Deciduous trees that are still in leaf have a nasty tendency to break when covered in snow. Hope they survived this event.

One of our previous visitors pops up. Dan Pangburn writes:
November 3, 2014 at 3:47 am
During the planet warmup, which continued through the 20th century, land warmed faster than the oceans. During the cool down, land will (initially) cool faster than the oceans. It looks to be happening.
The two drivers that explain climate change with 95% correlation since before 1900 and why CO2 change is not a driver are shown at [redacted link. Been there, done that.]

Bruce Cobb must be talking about something he saw in the video.
November 3, 2014 at 4:25 am
The growing-food-in-cities thing sounds a bit New Age whacky.

27 comments :

  1. I really do find blog posts about imminent ice ages to be most alarmist. 'Alarmist' meaning, "inventing or spreading false or exaggerated rumours of impending danger or catastrophe" (dictionary definition).

    By contrast the IPCC's reports are based in detailed scientific observations and represent our best understanding of the current and likely future effects of climate change, so invention and exaggeration form no part of them. So unlikely is it that they don't even bother to mention the possibility of a future ice age.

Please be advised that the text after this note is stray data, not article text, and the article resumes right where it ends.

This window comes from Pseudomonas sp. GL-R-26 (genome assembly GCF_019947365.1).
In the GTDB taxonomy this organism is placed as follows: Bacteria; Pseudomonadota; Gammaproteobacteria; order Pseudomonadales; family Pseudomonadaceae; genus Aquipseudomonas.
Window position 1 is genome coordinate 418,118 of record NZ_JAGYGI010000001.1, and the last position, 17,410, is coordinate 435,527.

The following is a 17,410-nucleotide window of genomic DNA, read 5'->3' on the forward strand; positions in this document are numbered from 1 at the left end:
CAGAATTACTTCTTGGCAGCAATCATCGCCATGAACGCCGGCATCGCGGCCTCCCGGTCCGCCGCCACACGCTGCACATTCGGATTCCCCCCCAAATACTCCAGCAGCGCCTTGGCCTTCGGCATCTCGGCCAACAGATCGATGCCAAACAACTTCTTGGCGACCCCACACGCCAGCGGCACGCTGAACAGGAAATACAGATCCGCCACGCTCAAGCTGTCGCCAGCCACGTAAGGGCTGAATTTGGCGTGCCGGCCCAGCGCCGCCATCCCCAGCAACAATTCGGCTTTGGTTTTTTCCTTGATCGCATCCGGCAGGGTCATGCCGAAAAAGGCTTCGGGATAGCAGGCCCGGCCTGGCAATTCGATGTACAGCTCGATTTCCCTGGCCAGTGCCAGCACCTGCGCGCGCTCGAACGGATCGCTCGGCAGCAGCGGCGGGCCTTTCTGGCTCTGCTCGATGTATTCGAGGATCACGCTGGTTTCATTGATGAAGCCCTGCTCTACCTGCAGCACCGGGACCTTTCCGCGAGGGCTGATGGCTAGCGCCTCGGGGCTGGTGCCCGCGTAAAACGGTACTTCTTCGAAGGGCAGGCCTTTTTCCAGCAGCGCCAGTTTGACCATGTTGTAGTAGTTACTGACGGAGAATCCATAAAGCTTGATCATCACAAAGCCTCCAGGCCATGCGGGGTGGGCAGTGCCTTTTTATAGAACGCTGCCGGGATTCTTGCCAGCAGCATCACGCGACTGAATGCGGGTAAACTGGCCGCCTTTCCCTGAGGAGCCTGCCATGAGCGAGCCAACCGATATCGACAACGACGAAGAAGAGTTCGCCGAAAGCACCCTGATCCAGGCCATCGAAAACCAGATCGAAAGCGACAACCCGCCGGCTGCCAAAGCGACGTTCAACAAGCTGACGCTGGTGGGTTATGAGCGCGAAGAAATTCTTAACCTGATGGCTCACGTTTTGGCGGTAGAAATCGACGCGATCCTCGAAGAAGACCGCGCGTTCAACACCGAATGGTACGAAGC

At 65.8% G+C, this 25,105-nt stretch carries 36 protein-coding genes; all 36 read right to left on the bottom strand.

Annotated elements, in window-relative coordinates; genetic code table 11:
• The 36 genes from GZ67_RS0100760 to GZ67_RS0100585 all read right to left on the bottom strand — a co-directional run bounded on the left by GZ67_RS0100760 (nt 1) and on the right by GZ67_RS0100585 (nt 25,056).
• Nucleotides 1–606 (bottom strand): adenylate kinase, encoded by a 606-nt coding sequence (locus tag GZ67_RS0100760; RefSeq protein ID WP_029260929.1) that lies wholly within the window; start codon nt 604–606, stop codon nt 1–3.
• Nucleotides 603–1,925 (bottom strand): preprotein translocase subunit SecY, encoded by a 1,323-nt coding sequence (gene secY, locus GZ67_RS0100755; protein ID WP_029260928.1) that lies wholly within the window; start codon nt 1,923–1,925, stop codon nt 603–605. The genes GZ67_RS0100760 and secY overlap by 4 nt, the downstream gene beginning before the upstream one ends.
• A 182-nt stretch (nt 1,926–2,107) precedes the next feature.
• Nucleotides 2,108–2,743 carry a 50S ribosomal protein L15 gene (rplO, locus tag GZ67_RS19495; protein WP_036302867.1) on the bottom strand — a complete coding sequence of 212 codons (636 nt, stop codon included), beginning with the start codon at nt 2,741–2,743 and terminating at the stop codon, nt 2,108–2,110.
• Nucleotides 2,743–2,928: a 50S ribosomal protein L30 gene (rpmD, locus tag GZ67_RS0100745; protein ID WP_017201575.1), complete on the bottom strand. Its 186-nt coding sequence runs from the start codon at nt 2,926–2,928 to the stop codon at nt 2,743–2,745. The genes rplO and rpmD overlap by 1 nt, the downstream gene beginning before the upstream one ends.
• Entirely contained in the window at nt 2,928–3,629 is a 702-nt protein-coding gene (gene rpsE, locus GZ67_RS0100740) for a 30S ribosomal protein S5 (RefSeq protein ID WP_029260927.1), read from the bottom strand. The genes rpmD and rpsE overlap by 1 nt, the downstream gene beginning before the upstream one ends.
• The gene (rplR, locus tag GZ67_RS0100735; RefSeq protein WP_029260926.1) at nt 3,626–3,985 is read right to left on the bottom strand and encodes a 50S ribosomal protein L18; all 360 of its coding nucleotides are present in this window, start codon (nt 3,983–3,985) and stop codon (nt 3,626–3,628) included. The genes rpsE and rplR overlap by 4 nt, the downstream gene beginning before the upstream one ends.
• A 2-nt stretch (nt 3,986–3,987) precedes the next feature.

ReplyDelete
  2. On today's WUWT frontpage

    IPCC Prediction Of Severe Weather Increase Based On Fundamental Error

    Follows

    100 Year Snow Records broken across the South Eastern US on October 31st and November 01st


    Honestly, you couldn't make it up.

    ReplyDelete
  3. "bloke down the pub" is actually worried about something that matters. There's a few leaves left here in Montreal; 500 miles South of us there must be many.

    ReplyDelete
    Replies
    1. These days some of our deciduous trees still have leaves half way into the first month of winter. Some of the shrubs in my garden have had a second flowering in autumn this past couple of years. I think it's known as climate weirding.

      Delete
    2. In October 2011 my wife and I were in NYC. Trees were only just turning and so the leaf drop was late. It was delightful time to be there. Then early snows hit the NE corridor and trees fell over from NJ to NH. Connecticut's power was shut down for about a week. It cost billions.

      Delayed leaf drops combined with a wobbly Jet Stream or a dipping Polar Vortex is a very big deal.

      Delete
  4. Let's see if I can summarize the deeply consistent scientific approach taken by our 'skeptical' friends...

    Record heat and drought in California: It's just weather. California's always had droughts. And it's just one state.

    Record heat in Australia: It's just weather. Australia's always been hot. And it's the smallest continent.

    Powerful snowstorm hits the eastern U.S. on November 1st: SO MUCH FOR GLOBAL WARMING HAHAHAHAHA